A picture is worth a thousand words–or at least 500 . . .
Before you read this blog, take a look at the picture above and decide what you think the article is probably going to be about.
HINT: It’s not about toilet paper. Skip to “The Point” if you just want to get to the actionable business practice—but I hope you’re not in that much of a hurry.
One of my daily practices is to shift into a mindful state of curiosity to see what I can learn from something very ordinary. My intent is to discover, recover or uncover an insight or lesson I can use in my practice as a professional facilitator. Often these insights occur on my morning dog walks in an old growth forest park. In this case it was in a bathroom as I was about to brush my teeth. Glancing to one side, I spotted an all too familiar scene, pictured above. I whipped out my iPhone to take a photo, not knowing what my subsequent pondering would reveal.
The Only Fact: The roll of toilet paper is . . . empty.
At this point I would normally have leapt into action and been annoyed about having to do so. Instead, I decided to take a bit of time to reflect on the situation and see what transferrable principle I could extract.
I asked myself, “Self, what are some possible explanations for the abandonment of an obvious requirement for action before I came on the scene?” Having paused for a moment, it struck me there were a number of them such as:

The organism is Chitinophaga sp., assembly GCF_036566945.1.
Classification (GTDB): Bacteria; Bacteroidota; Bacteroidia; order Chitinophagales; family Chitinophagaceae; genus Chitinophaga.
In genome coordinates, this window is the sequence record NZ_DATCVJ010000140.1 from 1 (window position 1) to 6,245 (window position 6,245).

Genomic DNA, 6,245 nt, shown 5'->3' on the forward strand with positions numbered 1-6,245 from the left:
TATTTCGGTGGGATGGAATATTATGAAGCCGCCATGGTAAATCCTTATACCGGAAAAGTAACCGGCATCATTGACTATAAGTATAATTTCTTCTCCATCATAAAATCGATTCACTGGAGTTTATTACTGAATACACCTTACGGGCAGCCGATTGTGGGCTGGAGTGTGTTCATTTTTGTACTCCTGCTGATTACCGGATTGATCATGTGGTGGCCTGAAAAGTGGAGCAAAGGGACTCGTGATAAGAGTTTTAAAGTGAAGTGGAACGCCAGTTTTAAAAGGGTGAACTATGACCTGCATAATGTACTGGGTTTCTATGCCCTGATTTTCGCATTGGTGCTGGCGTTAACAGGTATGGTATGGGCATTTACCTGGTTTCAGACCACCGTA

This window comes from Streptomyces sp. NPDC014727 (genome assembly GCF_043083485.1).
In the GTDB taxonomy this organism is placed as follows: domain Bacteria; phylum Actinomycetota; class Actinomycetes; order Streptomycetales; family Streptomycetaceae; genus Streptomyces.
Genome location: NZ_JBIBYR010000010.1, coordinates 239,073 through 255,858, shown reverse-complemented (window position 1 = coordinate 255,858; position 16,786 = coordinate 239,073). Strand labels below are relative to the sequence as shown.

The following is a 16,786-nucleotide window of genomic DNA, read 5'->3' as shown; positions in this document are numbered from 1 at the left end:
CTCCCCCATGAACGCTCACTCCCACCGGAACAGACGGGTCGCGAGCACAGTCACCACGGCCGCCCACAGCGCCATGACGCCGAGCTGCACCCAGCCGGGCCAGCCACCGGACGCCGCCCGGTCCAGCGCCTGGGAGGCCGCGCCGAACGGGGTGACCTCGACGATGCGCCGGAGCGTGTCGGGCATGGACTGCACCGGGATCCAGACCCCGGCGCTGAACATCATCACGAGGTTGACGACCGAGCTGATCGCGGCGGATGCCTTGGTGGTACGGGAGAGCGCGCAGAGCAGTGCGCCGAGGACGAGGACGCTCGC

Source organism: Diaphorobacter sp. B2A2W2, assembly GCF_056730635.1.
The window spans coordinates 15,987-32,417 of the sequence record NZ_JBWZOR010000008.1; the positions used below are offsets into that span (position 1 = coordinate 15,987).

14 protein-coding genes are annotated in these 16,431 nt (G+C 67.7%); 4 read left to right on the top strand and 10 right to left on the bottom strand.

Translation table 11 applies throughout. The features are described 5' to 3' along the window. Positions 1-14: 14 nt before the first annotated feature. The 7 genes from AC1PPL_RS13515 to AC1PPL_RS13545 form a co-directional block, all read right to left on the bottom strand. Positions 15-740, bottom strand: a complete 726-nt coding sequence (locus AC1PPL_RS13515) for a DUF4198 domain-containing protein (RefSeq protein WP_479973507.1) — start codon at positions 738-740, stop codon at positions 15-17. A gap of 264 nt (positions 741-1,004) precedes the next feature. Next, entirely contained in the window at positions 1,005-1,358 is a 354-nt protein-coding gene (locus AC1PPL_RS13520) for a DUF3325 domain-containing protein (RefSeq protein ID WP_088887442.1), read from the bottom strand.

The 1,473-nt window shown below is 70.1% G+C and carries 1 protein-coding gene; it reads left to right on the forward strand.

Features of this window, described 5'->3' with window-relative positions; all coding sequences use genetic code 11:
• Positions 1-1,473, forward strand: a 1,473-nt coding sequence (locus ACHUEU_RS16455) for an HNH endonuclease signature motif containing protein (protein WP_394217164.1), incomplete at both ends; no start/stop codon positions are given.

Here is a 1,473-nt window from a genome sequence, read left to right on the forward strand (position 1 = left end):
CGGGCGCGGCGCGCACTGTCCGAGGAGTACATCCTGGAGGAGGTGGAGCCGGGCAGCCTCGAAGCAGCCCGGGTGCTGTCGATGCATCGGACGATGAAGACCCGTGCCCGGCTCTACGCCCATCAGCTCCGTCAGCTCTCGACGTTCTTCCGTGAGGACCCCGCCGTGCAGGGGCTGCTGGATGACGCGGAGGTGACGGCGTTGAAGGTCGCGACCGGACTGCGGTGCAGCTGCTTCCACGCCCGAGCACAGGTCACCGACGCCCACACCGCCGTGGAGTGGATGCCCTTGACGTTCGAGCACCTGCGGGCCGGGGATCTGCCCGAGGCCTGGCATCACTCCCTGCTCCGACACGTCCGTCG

- There was a supply shortage
- The smoke detector went off in the kitchen
- Both dogs began barking like crazy
- There was a crashing sound downstairs
- We have an entitlement problem in our house
- The “Someone Should . . .” disease had struck.
Whichever turns out to be true will lead to different action. Perhaps I would be well-advised to pause before acting. Perhaps I should deepen my understanding of what might have led up to a potential crisis (as minor and personal as that might be).
We are in a time of incredible complexity and uncertainty. We are driven by the philosophy of time-based competition, where faster is better and is required for competitive advantage. We are also in the midst of the COVID-19 chaos. We are bombarded with changes in the economy, the environment, our home/social lives and the world in general. Standing still isn’t an option. Or is it?
- Responding thoughtfully may be more effective than responding quickly.
- If there is a fire or some other immediate emergency, acting swiftly is an appropriate response.
- However, if the circumstances are less time dependent, a better response is to pause.
- Taking a reasonable amount of time to broaden and deepen one’s understanding of the context will generally lead to better, wiser and more effective action.
Back to the Issue at Hand (so to speak)
In this case, there are no particularly dire consequences for misinterpreting the circumstances leading up to the empty role. As it turns out, as you can see from this picture, it was not a supply issue. I now must determine whether to begin a wide ranging inquiry as to how or why this situation came about—or let it go. Stay tuned . . .
“Learning is everywhere . . . if we choose to see it!”